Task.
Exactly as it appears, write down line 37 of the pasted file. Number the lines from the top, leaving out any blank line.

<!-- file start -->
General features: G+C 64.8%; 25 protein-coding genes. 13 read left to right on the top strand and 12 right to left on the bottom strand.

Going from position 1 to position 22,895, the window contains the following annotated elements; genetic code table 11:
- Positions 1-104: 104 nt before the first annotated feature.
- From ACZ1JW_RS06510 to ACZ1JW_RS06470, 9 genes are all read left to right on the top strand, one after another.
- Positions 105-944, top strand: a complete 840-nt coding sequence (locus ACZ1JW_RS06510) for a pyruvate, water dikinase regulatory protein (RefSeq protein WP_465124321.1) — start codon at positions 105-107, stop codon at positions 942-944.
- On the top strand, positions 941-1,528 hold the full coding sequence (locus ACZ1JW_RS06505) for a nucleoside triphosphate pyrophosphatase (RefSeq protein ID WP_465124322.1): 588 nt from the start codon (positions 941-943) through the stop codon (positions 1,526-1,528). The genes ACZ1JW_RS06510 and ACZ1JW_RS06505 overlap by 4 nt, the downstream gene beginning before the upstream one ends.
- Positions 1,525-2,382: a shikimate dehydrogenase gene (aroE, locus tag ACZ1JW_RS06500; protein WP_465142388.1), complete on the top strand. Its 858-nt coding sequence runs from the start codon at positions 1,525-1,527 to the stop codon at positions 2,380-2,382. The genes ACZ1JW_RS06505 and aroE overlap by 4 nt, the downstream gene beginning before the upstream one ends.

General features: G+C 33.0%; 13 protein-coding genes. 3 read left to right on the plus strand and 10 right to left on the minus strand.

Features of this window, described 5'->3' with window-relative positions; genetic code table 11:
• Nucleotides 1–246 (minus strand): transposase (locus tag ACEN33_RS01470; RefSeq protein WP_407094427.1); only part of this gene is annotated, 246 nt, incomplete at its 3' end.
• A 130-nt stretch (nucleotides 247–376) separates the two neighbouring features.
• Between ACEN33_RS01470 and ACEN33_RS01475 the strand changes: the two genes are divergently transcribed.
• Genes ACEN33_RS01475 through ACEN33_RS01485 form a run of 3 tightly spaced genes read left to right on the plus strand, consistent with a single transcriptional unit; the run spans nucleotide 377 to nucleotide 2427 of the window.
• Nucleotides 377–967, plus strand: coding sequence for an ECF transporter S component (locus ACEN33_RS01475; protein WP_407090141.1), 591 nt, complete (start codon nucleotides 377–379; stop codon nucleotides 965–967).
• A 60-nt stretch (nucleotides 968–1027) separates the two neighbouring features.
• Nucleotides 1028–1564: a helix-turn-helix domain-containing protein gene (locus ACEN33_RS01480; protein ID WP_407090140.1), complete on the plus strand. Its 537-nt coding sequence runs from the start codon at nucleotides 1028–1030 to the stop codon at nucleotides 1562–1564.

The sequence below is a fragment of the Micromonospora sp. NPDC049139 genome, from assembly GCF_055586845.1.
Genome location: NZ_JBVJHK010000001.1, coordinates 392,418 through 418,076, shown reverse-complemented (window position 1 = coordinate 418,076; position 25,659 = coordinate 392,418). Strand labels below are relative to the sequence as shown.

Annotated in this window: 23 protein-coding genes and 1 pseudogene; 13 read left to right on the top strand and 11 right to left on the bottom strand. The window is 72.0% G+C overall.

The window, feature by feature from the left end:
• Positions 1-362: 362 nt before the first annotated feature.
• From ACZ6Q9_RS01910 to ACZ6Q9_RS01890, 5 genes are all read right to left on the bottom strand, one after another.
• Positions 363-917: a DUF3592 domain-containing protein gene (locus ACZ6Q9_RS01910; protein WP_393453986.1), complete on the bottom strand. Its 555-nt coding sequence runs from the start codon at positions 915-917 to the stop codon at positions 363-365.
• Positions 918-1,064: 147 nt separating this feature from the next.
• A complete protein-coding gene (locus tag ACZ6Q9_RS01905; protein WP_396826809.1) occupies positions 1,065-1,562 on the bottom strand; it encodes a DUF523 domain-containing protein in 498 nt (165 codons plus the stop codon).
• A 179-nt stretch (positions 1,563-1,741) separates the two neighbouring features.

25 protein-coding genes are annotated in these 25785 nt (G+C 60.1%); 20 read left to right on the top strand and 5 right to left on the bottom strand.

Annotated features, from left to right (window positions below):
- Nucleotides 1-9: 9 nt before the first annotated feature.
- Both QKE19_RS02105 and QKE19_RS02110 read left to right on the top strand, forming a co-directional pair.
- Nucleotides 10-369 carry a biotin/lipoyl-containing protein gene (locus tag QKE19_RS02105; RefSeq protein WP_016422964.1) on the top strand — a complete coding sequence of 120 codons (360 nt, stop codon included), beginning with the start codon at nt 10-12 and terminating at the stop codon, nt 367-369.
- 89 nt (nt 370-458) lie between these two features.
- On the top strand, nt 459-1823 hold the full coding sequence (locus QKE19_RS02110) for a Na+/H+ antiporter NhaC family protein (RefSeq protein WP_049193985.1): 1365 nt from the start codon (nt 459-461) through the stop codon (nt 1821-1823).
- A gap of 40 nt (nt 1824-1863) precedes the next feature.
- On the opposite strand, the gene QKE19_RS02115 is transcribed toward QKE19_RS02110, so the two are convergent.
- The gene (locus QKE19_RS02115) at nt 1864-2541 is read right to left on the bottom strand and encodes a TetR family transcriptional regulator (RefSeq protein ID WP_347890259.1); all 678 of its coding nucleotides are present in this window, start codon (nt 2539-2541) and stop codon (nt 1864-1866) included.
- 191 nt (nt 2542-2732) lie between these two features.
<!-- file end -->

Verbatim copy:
- 191 nt (nt 2542-2732) lie between these two features.